The Museum of the Rhythm Bones Society

20th Century Rhythm Bones Players

Freeman Davis, known as 'Brother Bones, recorded during the late 1940s and 1950s. His most famous recording was 'Sweet Georgia Brown' later picked up as the theme song for the Harlem Globetrotters professional basketball team. This is one of the most played recordings, and most people do not realize that the percussion is rhythm bones. Freeman was also a terrific whistler as demonstrated on many of his recordings. Click inside the Text Box for a longer story about him.
Ted Goon, known as 'Mr Goon-Bones, was a rhythm bones recording artist in the late 1940s and 1950s. He rose to seventh on the Billboard Jukebox chart with his recording of 'Ain't She Sweet,' and made 35 records in his career. He also made rhythm bones called Goon-Bones and sold over 20,000. One of his last records was 'Tiger Rag' which he made to challenge rhythm bones players of the future. He spent 40 hours arranging some of his songs. Late in his career he formed a trio and went on the road to perform. RBS remembered Ted in a Portfolio of his recordings and memorabilia. Click inside this Text Box to view.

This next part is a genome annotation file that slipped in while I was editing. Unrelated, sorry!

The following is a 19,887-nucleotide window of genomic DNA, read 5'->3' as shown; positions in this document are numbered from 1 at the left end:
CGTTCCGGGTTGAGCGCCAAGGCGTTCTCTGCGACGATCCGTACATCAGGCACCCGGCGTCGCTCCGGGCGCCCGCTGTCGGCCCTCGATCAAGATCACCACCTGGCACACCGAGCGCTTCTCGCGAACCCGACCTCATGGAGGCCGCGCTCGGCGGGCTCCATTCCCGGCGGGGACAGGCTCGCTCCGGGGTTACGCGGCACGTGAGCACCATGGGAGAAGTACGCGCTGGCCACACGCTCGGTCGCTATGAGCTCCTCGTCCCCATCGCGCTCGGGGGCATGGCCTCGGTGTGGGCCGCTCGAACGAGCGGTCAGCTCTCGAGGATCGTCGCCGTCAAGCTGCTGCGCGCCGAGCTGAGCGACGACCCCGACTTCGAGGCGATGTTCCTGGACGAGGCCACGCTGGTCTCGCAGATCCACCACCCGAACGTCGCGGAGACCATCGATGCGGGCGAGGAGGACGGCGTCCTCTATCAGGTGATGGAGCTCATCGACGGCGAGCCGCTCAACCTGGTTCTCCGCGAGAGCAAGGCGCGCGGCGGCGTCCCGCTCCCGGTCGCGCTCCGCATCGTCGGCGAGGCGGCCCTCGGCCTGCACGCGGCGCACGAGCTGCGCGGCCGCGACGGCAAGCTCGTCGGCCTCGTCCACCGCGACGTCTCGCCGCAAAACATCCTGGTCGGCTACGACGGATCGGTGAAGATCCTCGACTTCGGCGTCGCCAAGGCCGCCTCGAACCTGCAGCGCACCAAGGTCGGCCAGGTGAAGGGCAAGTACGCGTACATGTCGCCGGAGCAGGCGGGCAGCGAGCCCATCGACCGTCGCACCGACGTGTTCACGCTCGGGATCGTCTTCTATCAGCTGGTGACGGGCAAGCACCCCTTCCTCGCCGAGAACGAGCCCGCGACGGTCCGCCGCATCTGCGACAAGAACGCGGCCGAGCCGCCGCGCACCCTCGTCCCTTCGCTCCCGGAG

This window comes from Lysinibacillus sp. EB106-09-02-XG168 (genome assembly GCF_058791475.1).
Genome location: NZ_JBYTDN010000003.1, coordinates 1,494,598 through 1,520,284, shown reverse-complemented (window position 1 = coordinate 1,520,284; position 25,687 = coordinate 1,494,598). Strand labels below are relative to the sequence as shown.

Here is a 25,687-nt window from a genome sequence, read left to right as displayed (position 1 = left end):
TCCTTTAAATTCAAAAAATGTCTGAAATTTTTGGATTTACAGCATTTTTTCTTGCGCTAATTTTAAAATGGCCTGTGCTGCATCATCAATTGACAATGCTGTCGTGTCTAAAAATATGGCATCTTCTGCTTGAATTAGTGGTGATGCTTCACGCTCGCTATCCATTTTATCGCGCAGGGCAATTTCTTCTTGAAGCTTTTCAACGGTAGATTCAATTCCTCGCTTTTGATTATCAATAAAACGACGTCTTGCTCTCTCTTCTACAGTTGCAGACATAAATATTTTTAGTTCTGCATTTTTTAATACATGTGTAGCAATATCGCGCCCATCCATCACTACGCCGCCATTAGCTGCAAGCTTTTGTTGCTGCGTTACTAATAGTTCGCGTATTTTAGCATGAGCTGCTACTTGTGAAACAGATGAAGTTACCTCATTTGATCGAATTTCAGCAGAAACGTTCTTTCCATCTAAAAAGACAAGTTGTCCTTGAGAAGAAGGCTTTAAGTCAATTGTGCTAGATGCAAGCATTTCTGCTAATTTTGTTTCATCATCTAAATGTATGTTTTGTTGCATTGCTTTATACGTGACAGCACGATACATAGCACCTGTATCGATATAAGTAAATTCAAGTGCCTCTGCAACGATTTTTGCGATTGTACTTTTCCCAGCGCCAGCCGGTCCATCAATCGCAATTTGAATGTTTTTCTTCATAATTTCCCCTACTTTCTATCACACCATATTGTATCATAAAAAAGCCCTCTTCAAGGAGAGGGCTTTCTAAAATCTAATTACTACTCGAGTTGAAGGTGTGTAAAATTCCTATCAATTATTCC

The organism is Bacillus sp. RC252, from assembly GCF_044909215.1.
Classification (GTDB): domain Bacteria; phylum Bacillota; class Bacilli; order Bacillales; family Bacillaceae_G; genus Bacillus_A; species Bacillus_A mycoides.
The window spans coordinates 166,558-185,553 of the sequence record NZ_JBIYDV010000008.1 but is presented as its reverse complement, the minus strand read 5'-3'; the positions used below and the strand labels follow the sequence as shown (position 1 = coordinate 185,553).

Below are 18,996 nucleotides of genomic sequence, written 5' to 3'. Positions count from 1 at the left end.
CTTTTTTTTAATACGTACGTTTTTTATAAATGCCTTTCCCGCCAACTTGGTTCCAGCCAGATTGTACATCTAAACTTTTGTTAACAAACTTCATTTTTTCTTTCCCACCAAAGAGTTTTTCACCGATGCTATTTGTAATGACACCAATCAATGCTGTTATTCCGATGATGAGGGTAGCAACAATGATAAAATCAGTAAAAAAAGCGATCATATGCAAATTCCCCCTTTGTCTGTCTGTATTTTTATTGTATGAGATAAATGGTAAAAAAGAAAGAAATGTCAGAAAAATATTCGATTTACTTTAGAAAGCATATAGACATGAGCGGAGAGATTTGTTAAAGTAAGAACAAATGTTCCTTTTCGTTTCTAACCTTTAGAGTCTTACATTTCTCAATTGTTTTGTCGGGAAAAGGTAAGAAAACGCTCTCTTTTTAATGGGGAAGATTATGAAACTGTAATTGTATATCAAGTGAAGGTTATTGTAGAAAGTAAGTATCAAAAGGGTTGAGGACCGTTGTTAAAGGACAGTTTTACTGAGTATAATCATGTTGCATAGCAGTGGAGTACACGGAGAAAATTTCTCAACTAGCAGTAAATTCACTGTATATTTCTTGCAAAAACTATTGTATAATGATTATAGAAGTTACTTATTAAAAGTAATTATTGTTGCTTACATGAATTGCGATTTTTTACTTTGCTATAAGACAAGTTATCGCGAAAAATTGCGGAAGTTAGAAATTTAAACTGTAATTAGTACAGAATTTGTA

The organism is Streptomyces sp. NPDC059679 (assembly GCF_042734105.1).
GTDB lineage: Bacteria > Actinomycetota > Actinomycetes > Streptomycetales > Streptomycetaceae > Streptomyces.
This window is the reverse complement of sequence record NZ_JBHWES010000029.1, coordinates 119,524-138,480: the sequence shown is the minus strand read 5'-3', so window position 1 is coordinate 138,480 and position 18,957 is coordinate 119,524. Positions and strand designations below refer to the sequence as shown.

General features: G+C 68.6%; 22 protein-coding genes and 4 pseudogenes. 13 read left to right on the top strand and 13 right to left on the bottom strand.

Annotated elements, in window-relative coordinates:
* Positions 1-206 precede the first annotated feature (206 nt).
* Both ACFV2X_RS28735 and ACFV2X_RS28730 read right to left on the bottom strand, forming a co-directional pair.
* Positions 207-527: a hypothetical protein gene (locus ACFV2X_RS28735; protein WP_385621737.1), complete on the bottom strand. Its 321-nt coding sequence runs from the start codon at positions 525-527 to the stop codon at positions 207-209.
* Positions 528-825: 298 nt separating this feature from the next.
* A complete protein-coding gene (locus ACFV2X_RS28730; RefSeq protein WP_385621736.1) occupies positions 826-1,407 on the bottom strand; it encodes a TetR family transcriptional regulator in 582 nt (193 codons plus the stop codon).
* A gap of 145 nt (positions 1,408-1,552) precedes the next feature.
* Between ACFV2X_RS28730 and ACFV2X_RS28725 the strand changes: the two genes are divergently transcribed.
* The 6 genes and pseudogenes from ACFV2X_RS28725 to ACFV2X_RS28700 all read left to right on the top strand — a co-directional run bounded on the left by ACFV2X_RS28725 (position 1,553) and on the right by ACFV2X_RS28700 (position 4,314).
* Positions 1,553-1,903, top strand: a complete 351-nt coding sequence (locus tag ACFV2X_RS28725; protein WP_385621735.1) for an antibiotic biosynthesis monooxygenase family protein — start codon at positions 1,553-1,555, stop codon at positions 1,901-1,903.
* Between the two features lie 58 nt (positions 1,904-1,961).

Peadar Mercier was the bodhrán and bones player with The Chieftains from 1966 to 1976. He was also a member of Seán Ó Riada’s group Ceoltóiri Cualainn. When Peadar began to play the bodhrán and bones he was already in his late 40s. When he first took up the bodhrán, in the late 1950s, the goatskin frame drum was hardly considered to be a musical instrument, and the bones were rarely heard in Ireland. The musical status of the bodhrán and bones was elevated considerably in the early 1960s, when the Irish composer and performer Seán Ó Riada included the instruments in his newly formed, groundbreaking ensemble Ceoltóiri Cualainn. In 1974, at the age of 60, eight years after he joined the Chieftains as a part time musician, Peadar left his job as a building supplies store manager with a Dublin building firm to embark on an international career with the group, as the first ever Irish professional bodhrán and bones player. Peadar played with the Chieftains for ten years, recorded 4 LPs with the group, and performed on stages across Ireland, the UK, Europe and America. Many who heard him play on recordings or who saw him perform live were inspired to take up the bodhrán and bones. Peadar had ten children. He taught his son Mel to play the bodhrán and the bones, and the instruments have been at the heart of Mel’s musical life ever since. Throughout the 1980s, Peadar and Mel performed with the influential American composer, John Cage, and the Merce Cunningham Dance Company, in Cage’s monumental piece Roaratorio: An Irish Circus on Finnegan’s Wake. Peadar was also a poet and a gardener. He was born Herbert Peter Mercier in Cork, Ireland, in 1914. He died in 1991, at the age of 76. Mel Mercier